According to government Ministers and Spin doctors the choice before the public is a stark one – Labour investment or Tory cuts. At the heart of this battleground is the NHS, the largest single spender amongst the public service departments. So often these days Mr Brown’s statements are flanked by pictures or comments on the NHS, as he thinks this will be the defining issue of the coming election.
The Conservatives have been very cautious about the NHS. Mr Cameron has strong personal experience of its importance through his family. Any Conservative politician who wants to be re-elected knows that the pledge of care free for all in need is an important one. There are no votes in wanting to close wards and sack nurses, and I don’t know any elected Conservative who has ever wanted to do that. Yet time and again Conservatives are wrongly represented by their opponents as wishing to do just that.
This week David Cameron went further than before in talking about NHS spending. Instead of just repeating his pledges to look after the NHS , he also said that the NHS like the rest of the public sector, had to make economies where it could, whilst raising the quality of what it offered. He will doubtless again be wrongly accused of wanting to cut the NHS, rather than wanting to cut waste and bureaucracy within the NHS. The government often implies no cuts of any kind are possible without damaging front line services.
So who said the NHS should face value for money savings of £8.2 billion by 2010-11 compared to 2007-8? No, not David Cameron, but the government. Whilst implying in the political debate that the NHS is fully efficient, the Ministry is busy telling the NHS to become more efficient at the rate of 3.5% a year in 2010-11, after demanding a 3% improvement this year.
Ministers and the Treasury have become alarmed by the lack of any growth in efficiency and productivity in the NHS. Between 1995 and 2001 productivity fell slightly. From 2001 to 2005 productivity fell by a massive 2.5% per annum, or by more than tenth. The following year saw a smaller fall of 0.2% . This led to the demands that the NHS cuts its costs and internal prices.
So what is curious about the political debate is that the two main parties have very similar policies on the NHS, yet Labour tries to make it such a huge defining issue as if there were major differences around their false analysis. The truth is very different. Both parties are committed to avoiding cuts in front line services, and both want to see more reductions in waste and inefficiency. So the real issue is, who will be more successful ae generating value for money? How feasible is it to expect major gains in quality and productivity from this huge service? How would you go about doing it?
There is a bigger difference over this between the two main parties. The Conservatives want to delegate more power and authority from the centre and the quangos, to the wards and surgeries themselves. Labour believe in the efficacy of many national interventions, endless orders and requirements from a large number of national quangos, with regional authorities offering direction and budget control. Their approach has led to the expensive national computerisation scheme, often resented by those who have to use it, and to events like the handling of swine flu leading to the creation of a new network of call centres offering advice and drugs outside the normal NHS framework.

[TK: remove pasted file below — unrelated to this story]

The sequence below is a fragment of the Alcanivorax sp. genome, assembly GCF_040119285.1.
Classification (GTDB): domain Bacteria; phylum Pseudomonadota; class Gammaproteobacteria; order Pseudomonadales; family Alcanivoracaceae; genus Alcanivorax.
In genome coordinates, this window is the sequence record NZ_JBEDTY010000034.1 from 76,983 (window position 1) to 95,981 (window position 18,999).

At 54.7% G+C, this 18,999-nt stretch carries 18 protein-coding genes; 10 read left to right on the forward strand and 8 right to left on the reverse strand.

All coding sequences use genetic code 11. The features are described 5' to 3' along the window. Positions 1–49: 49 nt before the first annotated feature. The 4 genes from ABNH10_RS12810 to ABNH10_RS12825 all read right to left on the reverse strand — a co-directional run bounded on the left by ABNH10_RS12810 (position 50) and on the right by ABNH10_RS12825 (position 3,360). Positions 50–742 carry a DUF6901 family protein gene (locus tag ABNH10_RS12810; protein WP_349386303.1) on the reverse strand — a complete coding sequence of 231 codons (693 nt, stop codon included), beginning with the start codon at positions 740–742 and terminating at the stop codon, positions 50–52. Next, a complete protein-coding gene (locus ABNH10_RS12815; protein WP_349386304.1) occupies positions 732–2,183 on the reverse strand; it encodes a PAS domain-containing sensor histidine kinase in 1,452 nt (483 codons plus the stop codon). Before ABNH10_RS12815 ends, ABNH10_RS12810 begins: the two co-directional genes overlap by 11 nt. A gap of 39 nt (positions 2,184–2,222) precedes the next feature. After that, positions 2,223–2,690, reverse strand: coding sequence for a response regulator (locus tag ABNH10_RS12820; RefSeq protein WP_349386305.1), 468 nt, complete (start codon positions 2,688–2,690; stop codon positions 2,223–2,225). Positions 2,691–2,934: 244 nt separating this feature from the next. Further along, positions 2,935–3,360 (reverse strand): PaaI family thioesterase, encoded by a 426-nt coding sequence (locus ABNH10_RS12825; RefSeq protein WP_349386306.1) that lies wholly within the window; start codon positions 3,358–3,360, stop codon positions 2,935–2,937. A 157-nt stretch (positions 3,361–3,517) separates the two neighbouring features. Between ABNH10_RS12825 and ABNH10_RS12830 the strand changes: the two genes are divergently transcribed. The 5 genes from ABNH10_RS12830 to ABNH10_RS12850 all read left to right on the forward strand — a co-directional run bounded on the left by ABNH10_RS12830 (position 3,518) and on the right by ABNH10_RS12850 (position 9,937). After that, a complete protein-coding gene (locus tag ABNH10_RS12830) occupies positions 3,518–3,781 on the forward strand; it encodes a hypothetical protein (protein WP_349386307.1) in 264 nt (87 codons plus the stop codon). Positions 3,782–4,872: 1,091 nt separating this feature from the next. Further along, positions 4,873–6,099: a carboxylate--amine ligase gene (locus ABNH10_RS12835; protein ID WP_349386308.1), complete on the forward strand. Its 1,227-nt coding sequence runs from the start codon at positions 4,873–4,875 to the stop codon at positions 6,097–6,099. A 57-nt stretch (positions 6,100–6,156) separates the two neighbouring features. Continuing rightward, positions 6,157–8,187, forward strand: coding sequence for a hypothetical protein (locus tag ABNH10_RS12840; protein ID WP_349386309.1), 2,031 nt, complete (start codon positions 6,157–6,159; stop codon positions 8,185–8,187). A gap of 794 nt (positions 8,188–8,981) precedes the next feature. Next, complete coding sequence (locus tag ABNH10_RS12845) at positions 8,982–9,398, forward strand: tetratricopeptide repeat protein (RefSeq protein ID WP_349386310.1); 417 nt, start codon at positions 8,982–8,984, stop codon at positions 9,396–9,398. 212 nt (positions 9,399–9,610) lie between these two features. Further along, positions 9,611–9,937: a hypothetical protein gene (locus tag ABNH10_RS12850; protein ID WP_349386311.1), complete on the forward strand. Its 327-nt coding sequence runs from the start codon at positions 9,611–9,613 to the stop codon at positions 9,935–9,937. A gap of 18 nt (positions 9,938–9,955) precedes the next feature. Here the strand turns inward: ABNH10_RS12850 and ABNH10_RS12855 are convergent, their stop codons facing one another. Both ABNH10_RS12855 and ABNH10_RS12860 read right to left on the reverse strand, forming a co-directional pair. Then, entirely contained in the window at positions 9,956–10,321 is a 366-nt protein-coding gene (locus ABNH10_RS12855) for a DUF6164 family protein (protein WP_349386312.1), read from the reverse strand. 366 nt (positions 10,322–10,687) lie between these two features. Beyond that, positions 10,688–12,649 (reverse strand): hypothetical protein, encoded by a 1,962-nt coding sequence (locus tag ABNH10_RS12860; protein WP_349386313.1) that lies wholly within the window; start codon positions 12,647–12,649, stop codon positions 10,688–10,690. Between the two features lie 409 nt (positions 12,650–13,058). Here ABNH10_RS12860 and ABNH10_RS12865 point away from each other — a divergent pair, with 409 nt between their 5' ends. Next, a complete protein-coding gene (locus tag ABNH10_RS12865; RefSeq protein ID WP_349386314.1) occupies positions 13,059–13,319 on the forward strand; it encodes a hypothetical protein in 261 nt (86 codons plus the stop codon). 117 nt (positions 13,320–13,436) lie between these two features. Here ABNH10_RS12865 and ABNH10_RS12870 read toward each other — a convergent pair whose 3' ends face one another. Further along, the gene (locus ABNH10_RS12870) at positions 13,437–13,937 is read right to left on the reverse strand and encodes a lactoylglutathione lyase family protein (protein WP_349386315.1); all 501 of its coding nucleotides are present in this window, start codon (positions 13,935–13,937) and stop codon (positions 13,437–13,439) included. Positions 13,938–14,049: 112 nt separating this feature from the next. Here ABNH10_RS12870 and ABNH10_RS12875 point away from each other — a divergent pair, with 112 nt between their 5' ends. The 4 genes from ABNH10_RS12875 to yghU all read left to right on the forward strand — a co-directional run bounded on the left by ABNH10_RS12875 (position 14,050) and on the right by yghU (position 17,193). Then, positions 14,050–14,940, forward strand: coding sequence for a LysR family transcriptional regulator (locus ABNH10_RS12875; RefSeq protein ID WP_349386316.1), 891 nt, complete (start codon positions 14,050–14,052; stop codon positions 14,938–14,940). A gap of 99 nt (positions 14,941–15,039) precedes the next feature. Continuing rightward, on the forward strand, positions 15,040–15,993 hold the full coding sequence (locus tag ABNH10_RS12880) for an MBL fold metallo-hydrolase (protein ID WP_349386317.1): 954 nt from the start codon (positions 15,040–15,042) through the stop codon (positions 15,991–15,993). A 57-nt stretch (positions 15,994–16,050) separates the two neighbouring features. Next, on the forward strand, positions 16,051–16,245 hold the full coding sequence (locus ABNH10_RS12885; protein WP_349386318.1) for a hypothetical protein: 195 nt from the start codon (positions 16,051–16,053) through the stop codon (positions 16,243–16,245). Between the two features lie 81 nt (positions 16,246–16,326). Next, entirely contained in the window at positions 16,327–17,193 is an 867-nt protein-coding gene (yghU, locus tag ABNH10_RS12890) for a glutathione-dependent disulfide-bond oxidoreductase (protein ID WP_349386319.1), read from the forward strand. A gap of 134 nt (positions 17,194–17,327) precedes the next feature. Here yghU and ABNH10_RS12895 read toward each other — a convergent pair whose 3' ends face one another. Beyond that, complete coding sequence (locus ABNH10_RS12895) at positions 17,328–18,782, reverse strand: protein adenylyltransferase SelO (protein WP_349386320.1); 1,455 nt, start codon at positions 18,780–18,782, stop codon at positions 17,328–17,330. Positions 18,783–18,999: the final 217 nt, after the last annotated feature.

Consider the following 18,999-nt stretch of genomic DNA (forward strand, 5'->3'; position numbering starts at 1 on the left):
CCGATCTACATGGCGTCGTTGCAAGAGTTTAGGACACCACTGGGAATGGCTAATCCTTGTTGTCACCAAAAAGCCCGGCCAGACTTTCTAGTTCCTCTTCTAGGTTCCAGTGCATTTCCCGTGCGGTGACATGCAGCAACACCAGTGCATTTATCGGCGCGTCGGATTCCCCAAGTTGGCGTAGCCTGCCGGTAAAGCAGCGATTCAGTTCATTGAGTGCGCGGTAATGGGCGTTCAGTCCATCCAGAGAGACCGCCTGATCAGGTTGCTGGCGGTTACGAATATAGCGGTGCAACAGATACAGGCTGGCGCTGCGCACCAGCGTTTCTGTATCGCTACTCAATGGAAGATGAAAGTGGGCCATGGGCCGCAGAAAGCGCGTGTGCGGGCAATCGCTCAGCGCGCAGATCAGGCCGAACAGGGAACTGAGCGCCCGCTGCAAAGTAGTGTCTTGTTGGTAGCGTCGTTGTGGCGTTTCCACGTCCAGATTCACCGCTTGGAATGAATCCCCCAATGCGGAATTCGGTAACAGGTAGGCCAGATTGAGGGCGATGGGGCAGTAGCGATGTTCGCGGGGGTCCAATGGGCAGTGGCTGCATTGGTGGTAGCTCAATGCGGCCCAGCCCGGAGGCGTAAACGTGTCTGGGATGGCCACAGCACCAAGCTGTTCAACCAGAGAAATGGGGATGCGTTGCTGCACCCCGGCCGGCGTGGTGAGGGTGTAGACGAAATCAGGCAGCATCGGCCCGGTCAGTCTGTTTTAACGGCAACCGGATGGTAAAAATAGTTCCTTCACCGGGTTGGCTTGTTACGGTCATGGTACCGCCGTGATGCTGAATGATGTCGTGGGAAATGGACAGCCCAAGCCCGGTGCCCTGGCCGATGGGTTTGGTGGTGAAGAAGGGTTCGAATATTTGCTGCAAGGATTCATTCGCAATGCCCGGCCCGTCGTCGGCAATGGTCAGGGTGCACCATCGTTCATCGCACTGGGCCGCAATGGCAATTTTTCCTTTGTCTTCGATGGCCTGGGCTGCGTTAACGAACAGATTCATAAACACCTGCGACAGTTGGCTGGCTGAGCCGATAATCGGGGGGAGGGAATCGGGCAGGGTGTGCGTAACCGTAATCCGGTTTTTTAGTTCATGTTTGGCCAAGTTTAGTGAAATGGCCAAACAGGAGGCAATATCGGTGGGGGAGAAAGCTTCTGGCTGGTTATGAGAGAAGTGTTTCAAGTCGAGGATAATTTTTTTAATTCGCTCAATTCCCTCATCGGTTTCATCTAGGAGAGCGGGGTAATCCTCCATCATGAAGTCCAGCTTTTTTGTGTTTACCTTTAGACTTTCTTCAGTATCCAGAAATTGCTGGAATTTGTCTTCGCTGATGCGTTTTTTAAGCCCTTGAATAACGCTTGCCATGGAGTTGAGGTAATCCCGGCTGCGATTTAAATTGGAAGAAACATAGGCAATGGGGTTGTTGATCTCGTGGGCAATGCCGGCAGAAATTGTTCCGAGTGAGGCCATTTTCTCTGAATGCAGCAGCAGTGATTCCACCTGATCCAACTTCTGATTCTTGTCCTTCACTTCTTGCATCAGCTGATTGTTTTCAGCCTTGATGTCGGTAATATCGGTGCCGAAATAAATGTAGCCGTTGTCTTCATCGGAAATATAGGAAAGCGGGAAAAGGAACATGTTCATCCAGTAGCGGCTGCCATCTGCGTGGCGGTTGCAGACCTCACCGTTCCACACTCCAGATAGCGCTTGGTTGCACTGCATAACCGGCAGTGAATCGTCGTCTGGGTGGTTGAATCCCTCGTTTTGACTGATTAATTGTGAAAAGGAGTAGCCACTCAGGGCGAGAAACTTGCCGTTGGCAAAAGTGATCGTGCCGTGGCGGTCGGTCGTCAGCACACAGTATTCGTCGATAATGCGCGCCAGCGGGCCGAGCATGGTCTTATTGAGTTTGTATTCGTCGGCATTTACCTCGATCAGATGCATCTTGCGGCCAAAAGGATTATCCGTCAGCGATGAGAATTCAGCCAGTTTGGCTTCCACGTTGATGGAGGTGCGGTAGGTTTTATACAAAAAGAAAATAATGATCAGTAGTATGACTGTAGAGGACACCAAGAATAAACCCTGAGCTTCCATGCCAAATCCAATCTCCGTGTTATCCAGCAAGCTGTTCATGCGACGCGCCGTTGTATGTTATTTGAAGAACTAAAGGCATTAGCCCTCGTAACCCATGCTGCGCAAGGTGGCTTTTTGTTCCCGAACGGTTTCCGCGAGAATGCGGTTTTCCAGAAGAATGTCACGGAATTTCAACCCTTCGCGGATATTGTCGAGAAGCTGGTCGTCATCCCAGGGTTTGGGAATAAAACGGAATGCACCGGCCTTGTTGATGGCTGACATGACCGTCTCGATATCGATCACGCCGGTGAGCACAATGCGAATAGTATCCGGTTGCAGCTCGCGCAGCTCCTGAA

My experience of management tells me you are more likely to succeed if you empower and trust people doing the work, than if you try to second guess and micromanage from a headquarters far away. Cutting out bureaucracy, form filling and box ticking from the centre and regions could free resources and raise spirits in the hospitals and GP centres, so more can be done for less. If there were fewer central targets distorting priorities, more sensible decisions might well be taken by doctors, nurses and other medical decision takers.
When I supervised the Welsh Health Service in the 1990s I found it was possible to take out cost and raise quality at the same time. I settled for one main executive branch under the control of the departmental Permanent Secretary, doing away with a separate CEO and his office. We invited the pharmaceutical companies to deliver drugs directly to the wards when they needed them, instead of us holding expensive stocks centrally. Many modern hospitals rely on too many expensive agency staff, which makes quality and efficiency more difficult to achieve as you are not working with experienced people who know your hospitals routines all the time. Absence and low morale are staff problems in part of the NHS.
Cutting out errors raises quality and lowers cost. Making fewer mistakes means less expensive litigation (now £1.1 billion a year and rising) and higher morale. Building and valuing experienced teams of people and giving them more say over how they do the job should cut cost and raise quality.
The real row over Health spending is not Tory cuts versus Labour investment as the government wants you to believe. It is between Conservative claims of devolved efficiency and Labour’s centralised waste. Even the government admits that, when they say they are now looking for large savings from within the huge NHS budget.